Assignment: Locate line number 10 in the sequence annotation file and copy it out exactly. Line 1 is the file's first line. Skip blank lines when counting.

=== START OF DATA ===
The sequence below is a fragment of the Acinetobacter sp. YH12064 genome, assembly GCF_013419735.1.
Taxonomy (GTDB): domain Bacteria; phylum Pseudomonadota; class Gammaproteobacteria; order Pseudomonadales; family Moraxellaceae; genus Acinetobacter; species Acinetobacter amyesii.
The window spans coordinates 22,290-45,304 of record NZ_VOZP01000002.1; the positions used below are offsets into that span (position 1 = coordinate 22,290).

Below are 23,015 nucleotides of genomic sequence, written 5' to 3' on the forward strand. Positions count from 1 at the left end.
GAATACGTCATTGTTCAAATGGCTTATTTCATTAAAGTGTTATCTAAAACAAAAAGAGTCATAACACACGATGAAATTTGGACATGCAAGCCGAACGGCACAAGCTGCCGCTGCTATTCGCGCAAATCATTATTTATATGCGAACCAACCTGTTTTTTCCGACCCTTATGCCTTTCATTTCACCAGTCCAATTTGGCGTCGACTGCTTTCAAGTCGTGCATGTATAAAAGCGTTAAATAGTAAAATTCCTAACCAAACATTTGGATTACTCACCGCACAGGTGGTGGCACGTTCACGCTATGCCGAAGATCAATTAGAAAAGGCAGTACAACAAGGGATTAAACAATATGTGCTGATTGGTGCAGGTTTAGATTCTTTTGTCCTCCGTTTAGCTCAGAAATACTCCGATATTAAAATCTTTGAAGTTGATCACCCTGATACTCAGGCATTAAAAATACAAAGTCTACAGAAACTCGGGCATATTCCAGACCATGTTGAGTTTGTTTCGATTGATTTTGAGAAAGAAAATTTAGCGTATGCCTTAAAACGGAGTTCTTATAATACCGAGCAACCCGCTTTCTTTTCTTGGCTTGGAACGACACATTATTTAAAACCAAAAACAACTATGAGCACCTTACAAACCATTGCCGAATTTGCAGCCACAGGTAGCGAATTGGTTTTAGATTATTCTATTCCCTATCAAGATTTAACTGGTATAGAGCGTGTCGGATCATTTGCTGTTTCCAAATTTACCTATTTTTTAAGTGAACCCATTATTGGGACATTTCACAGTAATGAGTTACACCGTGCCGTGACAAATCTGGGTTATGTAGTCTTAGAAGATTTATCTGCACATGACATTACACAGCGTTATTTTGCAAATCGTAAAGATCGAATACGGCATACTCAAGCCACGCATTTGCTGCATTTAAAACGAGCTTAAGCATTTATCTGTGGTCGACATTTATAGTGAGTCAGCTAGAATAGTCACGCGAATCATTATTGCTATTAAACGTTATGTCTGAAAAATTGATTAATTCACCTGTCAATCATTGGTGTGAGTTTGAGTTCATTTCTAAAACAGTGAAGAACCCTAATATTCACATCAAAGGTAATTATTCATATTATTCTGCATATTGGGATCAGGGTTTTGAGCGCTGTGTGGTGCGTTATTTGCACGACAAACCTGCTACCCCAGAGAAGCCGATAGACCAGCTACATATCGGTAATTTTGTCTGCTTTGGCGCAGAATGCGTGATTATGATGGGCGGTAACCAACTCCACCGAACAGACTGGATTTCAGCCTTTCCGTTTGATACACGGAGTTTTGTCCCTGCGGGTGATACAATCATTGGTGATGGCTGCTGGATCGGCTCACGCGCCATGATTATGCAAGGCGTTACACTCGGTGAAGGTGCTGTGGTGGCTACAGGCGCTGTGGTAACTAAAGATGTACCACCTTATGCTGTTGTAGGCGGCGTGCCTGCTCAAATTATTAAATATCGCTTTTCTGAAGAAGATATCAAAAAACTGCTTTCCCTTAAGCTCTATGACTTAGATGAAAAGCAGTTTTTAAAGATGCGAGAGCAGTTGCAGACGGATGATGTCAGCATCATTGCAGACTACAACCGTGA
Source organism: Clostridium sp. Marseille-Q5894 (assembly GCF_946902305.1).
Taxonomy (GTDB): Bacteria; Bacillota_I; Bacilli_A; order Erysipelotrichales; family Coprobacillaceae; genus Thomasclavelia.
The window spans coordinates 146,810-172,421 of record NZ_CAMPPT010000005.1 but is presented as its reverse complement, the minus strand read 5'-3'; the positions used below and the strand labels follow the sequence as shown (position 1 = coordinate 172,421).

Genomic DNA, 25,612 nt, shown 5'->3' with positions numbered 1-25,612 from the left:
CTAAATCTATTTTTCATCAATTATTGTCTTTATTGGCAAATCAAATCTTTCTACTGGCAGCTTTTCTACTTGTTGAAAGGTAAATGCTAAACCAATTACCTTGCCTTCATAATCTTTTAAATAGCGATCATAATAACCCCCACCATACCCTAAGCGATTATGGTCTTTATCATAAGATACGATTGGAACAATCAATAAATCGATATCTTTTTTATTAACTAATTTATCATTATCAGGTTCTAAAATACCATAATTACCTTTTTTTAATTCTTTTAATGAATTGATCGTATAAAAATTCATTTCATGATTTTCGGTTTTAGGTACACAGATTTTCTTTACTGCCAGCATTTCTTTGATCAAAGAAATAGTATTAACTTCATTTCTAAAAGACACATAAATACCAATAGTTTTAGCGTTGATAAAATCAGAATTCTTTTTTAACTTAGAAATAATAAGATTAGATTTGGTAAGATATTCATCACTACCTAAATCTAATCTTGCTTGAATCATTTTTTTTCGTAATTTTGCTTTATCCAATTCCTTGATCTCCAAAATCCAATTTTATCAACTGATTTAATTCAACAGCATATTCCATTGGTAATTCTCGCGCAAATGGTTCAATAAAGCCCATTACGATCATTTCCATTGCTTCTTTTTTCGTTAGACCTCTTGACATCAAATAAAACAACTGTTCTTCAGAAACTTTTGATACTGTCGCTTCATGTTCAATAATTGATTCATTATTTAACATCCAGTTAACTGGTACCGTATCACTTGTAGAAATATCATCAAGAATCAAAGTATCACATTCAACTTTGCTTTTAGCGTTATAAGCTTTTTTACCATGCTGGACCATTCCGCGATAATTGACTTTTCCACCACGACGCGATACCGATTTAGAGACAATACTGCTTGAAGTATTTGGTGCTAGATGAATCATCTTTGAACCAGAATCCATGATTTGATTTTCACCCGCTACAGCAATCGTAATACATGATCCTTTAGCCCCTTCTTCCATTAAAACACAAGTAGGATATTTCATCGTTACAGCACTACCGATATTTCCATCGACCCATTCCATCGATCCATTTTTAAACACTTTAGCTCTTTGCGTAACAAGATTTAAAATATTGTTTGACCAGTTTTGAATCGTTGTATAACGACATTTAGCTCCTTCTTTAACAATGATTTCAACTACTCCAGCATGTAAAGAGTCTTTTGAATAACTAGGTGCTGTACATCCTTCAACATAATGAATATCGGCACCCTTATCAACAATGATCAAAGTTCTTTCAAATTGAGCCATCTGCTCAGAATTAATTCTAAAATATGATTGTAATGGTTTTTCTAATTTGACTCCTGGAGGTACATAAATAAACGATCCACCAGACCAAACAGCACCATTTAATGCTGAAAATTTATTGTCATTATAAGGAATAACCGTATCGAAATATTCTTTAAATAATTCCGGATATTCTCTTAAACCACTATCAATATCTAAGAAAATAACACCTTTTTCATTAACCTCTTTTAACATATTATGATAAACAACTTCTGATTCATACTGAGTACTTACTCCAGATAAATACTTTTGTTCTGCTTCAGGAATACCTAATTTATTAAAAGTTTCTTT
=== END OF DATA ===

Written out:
CTAAATCTATTTTTCATCAATTATTGTCTTTATTGGCAAATCAAATCTTTCTACTGGCAGCTTTTCTACTTGTTGAAAGGTAAATGCTAAACCAATTACCTTGCCTTCATAATCTTTTAAATAGCGATCATAATAACCCCCACCATACCCTAAGCGATTATGGTCTTTATCATAAGATACGATTGGAACAATCAATAAATCGATATCTTTTTTATTAACTAATTTATCATTATCAGGTTCTAAAATACCATAATTACCTTTTTTTAATTCTTTTAATGAATTGATCGTATAAAAATTCATTTCATGATTTTCGGTTTTAGGTACACAGATTTTCTTTACTGCCAGCATTTCTTTGATCAAAGAAATAGTATTAACTTCATTTCTAAAAGACACATAAATACCAATAGTTTTAGCGTTGATAAAATCAGAATTCTTTTTTAACTTAGAAATAATAAGATTAGATTTGGTAAGATATTCATCACTACCTAAATCTAATCTTGCTTGAATCATTTTTTTTCGTAATTTTGCTTTATCCAATTCCTTGATCTCCAAAATCCAATTTTATCAACTGATTTAATTCAACAGCATATTCCATTGGTAATTCTCGCGCAAATGGTTCAATAAAGCCCATTACGATCATTTCCATTGCTTCTTTTTTCGTTAGACCTCTTGACATCAAATAAAACAACTGTTCTTCAGAAACTTTTGATACTGTCGCTTCATGTTCAATAATTGATTCATTATTTAACATCCAGTTAACTGGTACCGTATCACTTGTAGAAATATCATCAAGAATCAAAGTATCACATTCAACTTTGCTTTTAGCGTTATAAGCTTTTTTACCATGCTGGACCATTCCGCGATAATTGACTTTTCCACCACGACGCGATACCGATTTAGAGACAATACTGCTTGAAGTATTTGGTGCTAGATGAATCATCTTTGAACCAGAATCCATGATTTGATTTTCACCCGCTACAGCAATCGTAATACATGATCCTTTAGCCCCTTCTTCCATTAAAACACAAGTAGGATATTTCATCGTTACAGCACTACCGATATTTCCATCGACCCATTCCATCGATCCATTTTTAAACACTTTAGCTCTTTGCGTAACAAGATTTAAAATATTGTTTGACCAGTTTTGAATCGTTGTATAACGACATTTAGCTCCTTCTTTAACAATGATTTCAACTACTCCAGCATGTAAAGAGTCTTTTGAATAACTAGGTGCTGTACATCCTTCAACATAATGAATATCGGCACCCTTATCAACAATGATCAAAGTTCTTTCAAATTGAGCCATCTGCTCAGAATTAATTCTAAAATATGATTGTAATGGTTTTTCTAATTTGACTCCTGGAGGTACATAAATAAACGATCCACCAGACCAAACAGCACCATTTAATGCTGAAAATTTATTGTCATTATAAGGAATAACCGTATCGAAATATTCTTTAAATAATTCCGGATATTCTCTTAAACCACTATCAATATCTAAGAAAATAACACCTTTTTCATTAACCTCTTTTAACATATTATGATAAACAACTTCTGATTCATACTGAGTACTTACTCCAGATAAATACTTTTGTTCTGCTTCAGGAATACCTAATTTATTAAAAGTTTCTTT